Turn over a new leaf. Or in my case, a vapour trail of yellow birch leaves as my ATV zooms down a long-abandoned logging road in the French Creek area north of Revelstoke.
Moose hunting. Not something a past me would have envisioned me doing. I like challenging myself with completely new experiences, so here goes.
There I am, helping unload ATVs at first daylight, strapping the rifle on and cruising around old logging roads. Stopping, waiting, ‘glassing’ with binoculars, listening and waiting some more.
Let me back up a bit. The full wolf hide in my grandfather’s den was endlessly fascinating when I was a boy. So were the many, many rifles and guns on the walls. Some from the war, many for hunting. When it was time to sell what remained of the family hobby farm, they were cleared out and dispersed.
I ended up with a lever-action Winchester .308. A cowboy gun, of sorts. Borderline big enough for moose hunting (“I wouldn’t put anything bigger on that rifle,” the gunsmith says as I’m shopping for a scope. I perceive a sleight after I rebuffed his sales pitch for a Browning .300 Win Mag, which I couldn’t really afford.)
I open the envelope. Success after two tries! I get a moose draw in the Goldstream, despite 19:1 odds.
I take a weekend gun and hunting course in Nakusp. I can tell a mule deer from a whitetail, know how hard it is to sex a mountain goat, and can identify upland game birds. I learn where a moose’s heart is located, and how to tell by the blood trail if it’s been shot through the liver, lungs or major blood vessels. We watch a hunting safety video from yesteryear. I learn that if you’re a yahoo, mixing beer, bullets, guns and sweet late ‘70s pickups is a deadly combo. I learn to never point a rifle at anyone. And don’t put the wrong ammunition in it.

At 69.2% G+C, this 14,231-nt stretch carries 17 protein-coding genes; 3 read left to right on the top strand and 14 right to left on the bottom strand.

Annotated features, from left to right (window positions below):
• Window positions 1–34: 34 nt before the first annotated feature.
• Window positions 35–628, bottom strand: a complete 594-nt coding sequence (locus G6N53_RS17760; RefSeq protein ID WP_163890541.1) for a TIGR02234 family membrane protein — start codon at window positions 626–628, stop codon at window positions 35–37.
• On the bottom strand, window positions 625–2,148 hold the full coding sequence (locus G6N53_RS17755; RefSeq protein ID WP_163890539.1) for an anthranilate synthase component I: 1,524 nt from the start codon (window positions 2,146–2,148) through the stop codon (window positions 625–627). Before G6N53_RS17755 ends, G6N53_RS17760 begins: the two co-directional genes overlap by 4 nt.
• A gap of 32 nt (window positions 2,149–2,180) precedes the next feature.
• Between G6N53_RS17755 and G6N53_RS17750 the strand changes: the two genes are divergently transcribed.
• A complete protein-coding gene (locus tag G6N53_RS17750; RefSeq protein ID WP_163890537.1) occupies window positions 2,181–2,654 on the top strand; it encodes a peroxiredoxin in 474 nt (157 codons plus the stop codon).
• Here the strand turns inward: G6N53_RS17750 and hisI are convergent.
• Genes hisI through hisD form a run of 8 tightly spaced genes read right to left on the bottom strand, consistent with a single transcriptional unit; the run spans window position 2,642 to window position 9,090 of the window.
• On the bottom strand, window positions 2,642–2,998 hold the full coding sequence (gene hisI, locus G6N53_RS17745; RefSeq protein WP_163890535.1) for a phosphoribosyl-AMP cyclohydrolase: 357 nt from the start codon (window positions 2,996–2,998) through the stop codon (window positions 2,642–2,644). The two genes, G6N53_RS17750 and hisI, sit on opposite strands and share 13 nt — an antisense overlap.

I learn about limited entry hunts, bag limits, draws, tags, management units, restricted weapons, over-unders, shotgun chokes, bolt-action, pump-action, rimfire, field dressing (gutting), quartering and survival basics.
I pass my hunting licence test. I pass my gun licence test (100 per cent, thank you very much!) Get my draw, my tag and I’m ready to go.
At the Revelstoke Rod & Gun Club’s Bullet Basin, I get help to figure out sighting-in the rifle. I’ve shot the rifle in the past, but I’m forced to cram in the days before the hunt. Given all the time in the world and some luck, I could hit a Loonie at 100 meters within a few shots. But I hear your heart races when it’s time for the real thing.
It’s a 4 a.m. wake-up, Tim Hortons, toques and gloves, logging trucks, loggers, the chalky jade of Revelstoke Lake, slash-pile smoke obscuring Frenchman’s Cap. The deer that always seem to jump out in front of me on Highway 23 are conspicuously absent.
(stories continue below photo gallery)
GALLERY: Images from a two-day ATV moose hunt in the Goldstream River Valley by Aaron Orlando/Revelstoke Times Review. Click on individual photos for captions.
Out in nature, it’s a different way of being. There’s no rush to get to the summit. No viewpoint to stop at. No physical destination to achieve. You go different places and look for different things.